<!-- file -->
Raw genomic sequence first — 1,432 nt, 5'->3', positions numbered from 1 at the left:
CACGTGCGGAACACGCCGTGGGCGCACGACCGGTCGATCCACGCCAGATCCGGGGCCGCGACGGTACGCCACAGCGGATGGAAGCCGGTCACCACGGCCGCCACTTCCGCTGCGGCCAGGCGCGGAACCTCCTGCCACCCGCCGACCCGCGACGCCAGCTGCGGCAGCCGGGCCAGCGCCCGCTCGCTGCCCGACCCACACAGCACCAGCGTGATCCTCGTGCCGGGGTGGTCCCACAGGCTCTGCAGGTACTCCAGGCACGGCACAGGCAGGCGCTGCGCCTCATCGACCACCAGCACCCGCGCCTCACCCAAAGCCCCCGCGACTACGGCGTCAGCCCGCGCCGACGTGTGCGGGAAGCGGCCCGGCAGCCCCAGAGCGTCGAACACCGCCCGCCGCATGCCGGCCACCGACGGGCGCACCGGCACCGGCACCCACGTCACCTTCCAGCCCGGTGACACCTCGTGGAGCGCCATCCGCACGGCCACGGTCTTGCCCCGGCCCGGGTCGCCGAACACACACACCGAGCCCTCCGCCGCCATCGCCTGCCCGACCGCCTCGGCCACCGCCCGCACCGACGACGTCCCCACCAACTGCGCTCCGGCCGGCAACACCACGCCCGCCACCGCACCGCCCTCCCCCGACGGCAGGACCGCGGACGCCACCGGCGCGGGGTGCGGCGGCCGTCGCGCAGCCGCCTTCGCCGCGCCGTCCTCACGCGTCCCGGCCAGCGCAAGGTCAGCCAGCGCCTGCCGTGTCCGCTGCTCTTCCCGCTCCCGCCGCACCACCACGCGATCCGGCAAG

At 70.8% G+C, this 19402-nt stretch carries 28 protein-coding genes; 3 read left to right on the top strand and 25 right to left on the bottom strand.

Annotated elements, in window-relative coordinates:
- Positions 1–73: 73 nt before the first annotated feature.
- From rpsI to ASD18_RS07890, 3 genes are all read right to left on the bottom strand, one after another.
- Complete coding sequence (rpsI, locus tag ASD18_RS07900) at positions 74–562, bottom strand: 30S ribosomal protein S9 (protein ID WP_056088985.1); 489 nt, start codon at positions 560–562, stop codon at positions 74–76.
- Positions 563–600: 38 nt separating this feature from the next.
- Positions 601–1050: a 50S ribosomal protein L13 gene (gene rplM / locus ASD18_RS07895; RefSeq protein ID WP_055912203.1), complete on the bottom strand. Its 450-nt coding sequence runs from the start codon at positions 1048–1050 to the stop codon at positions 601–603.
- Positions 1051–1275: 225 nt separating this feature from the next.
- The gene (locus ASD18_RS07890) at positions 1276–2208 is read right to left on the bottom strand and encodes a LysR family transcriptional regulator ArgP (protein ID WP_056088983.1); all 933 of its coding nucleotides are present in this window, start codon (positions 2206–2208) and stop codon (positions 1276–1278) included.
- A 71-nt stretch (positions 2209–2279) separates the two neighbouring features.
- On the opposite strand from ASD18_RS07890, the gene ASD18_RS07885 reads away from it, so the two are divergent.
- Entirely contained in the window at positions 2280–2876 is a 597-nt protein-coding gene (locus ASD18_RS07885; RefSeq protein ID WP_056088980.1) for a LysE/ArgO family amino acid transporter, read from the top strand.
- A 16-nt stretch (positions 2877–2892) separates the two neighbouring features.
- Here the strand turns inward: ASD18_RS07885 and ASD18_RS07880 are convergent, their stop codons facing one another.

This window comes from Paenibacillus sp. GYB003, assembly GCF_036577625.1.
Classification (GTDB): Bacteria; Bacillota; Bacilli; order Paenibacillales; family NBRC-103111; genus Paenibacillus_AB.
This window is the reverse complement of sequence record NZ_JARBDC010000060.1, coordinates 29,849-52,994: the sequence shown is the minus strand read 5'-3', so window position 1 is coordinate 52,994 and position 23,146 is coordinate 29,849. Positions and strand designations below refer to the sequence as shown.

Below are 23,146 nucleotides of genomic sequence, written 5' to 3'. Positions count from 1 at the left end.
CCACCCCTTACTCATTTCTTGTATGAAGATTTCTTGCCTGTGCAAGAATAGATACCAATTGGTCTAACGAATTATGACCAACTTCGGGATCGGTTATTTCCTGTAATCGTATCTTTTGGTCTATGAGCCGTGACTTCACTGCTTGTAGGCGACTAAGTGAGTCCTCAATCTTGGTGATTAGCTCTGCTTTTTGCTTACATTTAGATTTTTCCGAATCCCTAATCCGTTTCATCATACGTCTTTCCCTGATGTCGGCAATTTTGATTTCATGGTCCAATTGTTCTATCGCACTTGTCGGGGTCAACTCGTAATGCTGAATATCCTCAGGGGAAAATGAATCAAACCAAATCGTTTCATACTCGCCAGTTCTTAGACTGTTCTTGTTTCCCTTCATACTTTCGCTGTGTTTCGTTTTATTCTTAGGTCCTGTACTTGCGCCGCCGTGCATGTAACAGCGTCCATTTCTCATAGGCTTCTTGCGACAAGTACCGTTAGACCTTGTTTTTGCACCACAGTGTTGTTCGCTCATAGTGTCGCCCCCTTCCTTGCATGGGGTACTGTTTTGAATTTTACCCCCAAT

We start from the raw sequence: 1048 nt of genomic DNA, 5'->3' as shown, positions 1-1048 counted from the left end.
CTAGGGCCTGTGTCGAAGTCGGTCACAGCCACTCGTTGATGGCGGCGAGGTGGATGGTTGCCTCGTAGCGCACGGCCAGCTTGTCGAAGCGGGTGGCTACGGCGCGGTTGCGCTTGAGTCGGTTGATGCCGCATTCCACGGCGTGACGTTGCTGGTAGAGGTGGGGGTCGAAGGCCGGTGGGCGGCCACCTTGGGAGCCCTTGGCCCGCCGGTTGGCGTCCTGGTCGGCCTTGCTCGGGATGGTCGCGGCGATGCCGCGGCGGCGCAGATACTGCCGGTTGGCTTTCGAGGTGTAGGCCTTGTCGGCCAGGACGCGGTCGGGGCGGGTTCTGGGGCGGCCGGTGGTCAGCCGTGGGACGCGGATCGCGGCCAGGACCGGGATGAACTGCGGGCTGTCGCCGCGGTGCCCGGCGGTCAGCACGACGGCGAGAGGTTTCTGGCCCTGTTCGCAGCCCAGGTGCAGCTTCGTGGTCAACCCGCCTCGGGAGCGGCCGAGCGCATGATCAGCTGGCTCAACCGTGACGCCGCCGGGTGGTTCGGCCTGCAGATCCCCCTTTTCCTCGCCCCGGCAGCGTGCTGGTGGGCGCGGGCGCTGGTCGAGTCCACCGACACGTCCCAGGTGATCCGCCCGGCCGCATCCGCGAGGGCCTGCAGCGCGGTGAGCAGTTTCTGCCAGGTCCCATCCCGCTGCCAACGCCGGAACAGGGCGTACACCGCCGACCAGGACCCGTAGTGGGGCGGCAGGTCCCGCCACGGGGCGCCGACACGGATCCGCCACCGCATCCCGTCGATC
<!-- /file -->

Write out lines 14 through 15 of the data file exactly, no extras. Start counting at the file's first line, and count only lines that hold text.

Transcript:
- Entirely contained in the window at positions 2280–2876 is a 597-nt protein-coding gene (locus ASD18_RS07885; RefSeq protein ID WP_056088980.1) for a LysE/ArgO family amino acid transporter, read from the top strand.
- A 16-nt stretch (positions 2877–2892) separates the two neighbouring features.